Man who sold weapon to suspect in Colleyville synagogue standoff charged with federal firearm crime

ByReese Oxner, The Texas Tribune
Wednesday, January 26, 2022
UK detains 2 teens in connection to Texas synagogue hostage incident
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A 10-hour-long hostage situation at a Texas synagogue came to a conclusion with all of the hostages safe and the suspect dead, officials said.

COLLEYVILLE, Texas -- A man who allegedly sold a weapon in the Dallas area to the gunman who took four hostages in a North Texas synagogue earlier this month has been charged with a federal firearm crime, a federal prosecutor said Wednesday.

The video above is from a previous report.

Henry "Michael" Williams, 32, was arrested on a state warrant in Texas on Monday, officials said. Williams is being charged with being a felon in possession of a firearm, according to a statement from the U.S. Justice Department. Williams previously had been convicted for aggravated assault with a deadly weapon and attempted possession of a controlled substance, officials said. Williams' attorney did not immediately respond to a request for comment.

Authorities say Malik Faisal Akram held four hostages on Jan. 15 in a standoff that lasted around 11 hours at Colleyville's Congregation Beth Israel, a synagogue northeast of Fort Worth. The FBI has said it is considering the incident a terrorist act and hate crime.

SEE RELATED STORY: Hostage situation at TX synagogue ends with all congregants safe, suspect dead; UK detains 2 teens

Williams initially told investigators he remembered meeting a man with a British accent but that he couldn't remember his name, the Department of Justice said. Akram was a British citizen. After looking at a photo of Akram, Williams confirmed that he sold a handgun to him at an intersection in South Dallas, two days before Akram attacked the synagogue, the press release said. Williams allegedly told officers that Akram said the gun - a semi-automatic Taurus G2C pistol - was going to be used for "intimidation" against someone who owed him money. The weapon was later recovered from the scene of the standoff, officials said.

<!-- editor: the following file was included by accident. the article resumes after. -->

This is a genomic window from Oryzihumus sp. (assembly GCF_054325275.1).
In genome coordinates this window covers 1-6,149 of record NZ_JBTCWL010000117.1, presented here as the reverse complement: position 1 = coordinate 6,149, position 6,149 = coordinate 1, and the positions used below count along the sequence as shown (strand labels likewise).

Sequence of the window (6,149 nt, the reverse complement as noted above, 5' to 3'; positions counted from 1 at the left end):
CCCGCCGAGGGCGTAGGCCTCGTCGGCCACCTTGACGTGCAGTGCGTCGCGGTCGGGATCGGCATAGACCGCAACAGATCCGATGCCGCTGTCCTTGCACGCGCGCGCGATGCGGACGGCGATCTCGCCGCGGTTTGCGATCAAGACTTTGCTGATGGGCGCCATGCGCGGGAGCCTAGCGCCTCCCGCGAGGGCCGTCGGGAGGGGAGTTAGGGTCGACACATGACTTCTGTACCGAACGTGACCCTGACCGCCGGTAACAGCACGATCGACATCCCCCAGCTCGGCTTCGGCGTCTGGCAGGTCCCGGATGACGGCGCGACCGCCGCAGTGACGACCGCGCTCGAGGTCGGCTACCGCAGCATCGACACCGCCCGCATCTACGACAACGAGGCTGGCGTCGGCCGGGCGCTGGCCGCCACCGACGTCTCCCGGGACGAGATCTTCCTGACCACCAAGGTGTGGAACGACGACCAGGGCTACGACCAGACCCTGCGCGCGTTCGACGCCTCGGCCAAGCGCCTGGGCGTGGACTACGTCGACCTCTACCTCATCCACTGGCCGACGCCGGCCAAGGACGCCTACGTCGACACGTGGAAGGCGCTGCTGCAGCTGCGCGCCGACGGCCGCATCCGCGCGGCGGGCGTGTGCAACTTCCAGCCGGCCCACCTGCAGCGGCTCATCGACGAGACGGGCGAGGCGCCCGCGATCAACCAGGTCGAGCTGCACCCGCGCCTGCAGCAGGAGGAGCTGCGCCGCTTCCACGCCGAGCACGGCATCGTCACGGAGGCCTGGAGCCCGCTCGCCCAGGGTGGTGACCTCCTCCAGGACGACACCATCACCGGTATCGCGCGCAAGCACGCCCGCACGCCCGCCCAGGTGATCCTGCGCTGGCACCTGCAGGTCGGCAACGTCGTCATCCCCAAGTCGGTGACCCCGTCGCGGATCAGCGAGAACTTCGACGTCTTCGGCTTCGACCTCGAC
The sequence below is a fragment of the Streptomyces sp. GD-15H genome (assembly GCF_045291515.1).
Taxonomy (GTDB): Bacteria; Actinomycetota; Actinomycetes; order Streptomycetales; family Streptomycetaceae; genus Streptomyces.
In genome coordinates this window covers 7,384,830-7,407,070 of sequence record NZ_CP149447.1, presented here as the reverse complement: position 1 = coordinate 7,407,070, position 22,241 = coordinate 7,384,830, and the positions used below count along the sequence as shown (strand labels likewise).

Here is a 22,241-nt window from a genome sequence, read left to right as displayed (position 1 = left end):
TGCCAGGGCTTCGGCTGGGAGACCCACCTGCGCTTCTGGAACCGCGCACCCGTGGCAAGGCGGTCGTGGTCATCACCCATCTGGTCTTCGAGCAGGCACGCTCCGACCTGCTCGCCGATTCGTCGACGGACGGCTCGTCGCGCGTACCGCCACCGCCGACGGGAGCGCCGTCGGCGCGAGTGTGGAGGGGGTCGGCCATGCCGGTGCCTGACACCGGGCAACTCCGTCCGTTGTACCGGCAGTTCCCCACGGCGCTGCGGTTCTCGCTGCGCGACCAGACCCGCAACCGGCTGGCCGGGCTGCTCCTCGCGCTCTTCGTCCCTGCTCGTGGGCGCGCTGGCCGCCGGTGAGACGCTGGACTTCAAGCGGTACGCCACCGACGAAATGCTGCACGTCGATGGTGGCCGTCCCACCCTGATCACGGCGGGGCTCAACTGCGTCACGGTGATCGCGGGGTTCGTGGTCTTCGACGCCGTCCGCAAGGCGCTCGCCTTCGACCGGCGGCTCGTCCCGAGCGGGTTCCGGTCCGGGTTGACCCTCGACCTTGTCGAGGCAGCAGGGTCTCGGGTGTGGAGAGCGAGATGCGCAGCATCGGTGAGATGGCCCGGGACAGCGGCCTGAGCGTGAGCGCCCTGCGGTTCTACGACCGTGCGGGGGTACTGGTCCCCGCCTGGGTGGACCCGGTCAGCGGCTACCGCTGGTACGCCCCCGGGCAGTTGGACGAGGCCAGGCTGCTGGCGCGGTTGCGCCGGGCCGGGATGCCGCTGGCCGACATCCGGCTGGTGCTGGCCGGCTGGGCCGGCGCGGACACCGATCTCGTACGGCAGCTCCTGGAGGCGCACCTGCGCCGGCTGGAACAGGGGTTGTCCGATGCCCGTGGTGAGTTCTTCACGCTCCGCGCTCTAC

WATCH: Data shows hate crimes against Jews on track to increase in 2022

Why are Jews consistently the most targeted religious community in the U.S.? The Anti-Defamation League Southwest said there's several possibilities and explanations.

"Federal firearm laws are designed to keep guns from falling into dangerous hands. As a convicted felon, Mr. Williams was prohibited from carrying, acquiring, or selling firearms. Whether or not he knew of his buyer's nefarious intent is largely irrelevant - felons cannot have guns, period, and the Justice Department is committed to prosecuting those who do," said U.S. Attorney Chad E. Meacham in a statement.

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Akram was in the U.S. on a tourist visa, according to The Associated Press. This means he wasn't legally allowed to purchase a gun in the United States.

The Dallas FBI field office assisted in locating the seller, the Department of Justice said. Williams was tied to Akram through an analysis of cellphone records, which showed the two exchanged calls from Jan. 11 to 13. It's unclear how Akram and Williams got into contact in the first place. Akram stayed in at least three North Texas homeless shelters prior to the attack, according to The Dallas Morning News.

Williams made his initial appearance on Wednesday in U.S. District Court for the Northern District of Texas. His detention hearing is set to be held Monday, and the court ordered his confinement in a corrections facility in the meantime.

Attacks and hate crimes against Jewish people have been on the rise in the U.S., according to anti-hate groups. Religious leaders in Texas have spent hundreds of thousands of dollars and countless hours to bolster security in their places of worship in recent years.

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